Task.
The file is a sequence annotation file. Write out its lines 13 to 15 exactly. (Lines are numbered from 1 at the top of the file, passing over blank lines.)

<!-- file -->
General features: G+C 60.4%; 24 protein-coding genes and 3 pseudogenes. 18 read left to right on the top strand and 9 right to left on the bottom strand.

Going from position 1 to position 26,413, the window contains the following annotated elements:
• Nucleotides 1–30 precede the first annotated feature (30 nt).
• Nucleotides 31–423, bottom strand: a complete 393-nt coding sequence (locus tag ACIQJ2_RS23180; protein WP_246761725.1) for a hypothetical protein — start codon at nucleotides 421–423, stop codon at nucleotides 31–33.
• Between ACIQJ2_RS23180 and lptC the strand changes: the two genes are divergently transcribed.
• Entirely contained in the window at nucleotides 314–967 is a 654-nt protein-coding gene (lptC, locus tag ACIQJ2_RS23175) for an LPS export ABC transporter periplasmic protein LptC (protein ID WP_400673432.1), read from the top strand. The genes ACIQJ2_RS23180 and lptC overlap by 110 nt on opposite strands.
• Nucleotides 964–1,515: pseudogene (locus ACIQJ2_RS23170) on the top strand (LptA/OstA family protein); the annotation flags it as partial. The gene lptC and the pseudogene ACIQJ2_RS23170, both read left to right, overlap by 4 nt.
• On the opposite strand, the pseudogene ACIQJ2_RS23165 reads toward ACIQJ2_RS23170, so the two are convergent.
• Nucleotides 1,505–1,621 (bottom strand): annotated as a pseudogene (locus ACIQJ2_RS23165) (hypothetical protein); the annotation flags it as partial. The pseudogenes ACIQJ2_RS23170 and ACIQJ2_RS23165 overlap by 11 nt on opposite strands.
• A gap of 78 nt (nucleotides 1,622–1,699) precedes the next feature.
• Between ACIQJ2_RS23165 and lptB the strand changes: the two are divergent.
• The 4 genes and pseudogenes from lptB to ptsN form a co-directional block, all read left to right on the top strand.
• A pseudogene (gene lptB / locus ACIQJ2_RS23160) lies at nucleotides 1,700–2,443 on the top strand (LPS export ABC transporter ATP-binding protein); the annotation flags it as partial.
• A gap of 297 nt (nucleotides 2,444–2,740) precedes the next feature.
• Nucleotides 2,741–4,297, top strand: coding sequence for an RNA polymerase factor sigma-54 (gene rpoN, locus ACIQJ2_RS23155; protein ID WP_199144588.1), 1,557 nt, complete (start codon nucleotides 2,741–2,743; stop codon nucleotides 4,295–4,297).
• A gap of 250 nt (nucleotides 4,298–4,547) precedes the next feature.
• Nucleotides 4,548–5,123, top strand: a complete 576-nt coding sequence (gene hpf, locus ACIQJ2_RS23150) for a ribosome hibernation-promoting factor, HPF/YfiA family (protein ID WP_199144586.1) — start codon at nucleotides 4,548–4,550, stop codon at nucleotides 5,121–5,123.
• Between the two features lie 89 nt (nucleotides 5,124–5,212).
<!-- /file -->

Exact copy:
• A pseudogene (gene lptB / locus ACIQJ2_RS23160) lies at nucleotides 1,700–2,443 on the top strand (LPS export ABC transporter ATP-binding protein); the annotation flags it as partial.
• A gap of 297 nt (nucleotides 2,444–2,740) precedes the next feature.
• Nucleotides 2,741–4,297, top strand: coding sequence for an RNA polymerase factor sigma-54 (gene rpoN, locus ACIQJ2_RS23155; protein ID WP_199144588.1), 1,557 nt, complete (start codon nucleotides 2,741–2,743; stop codon nucleotides 4,295–4,297).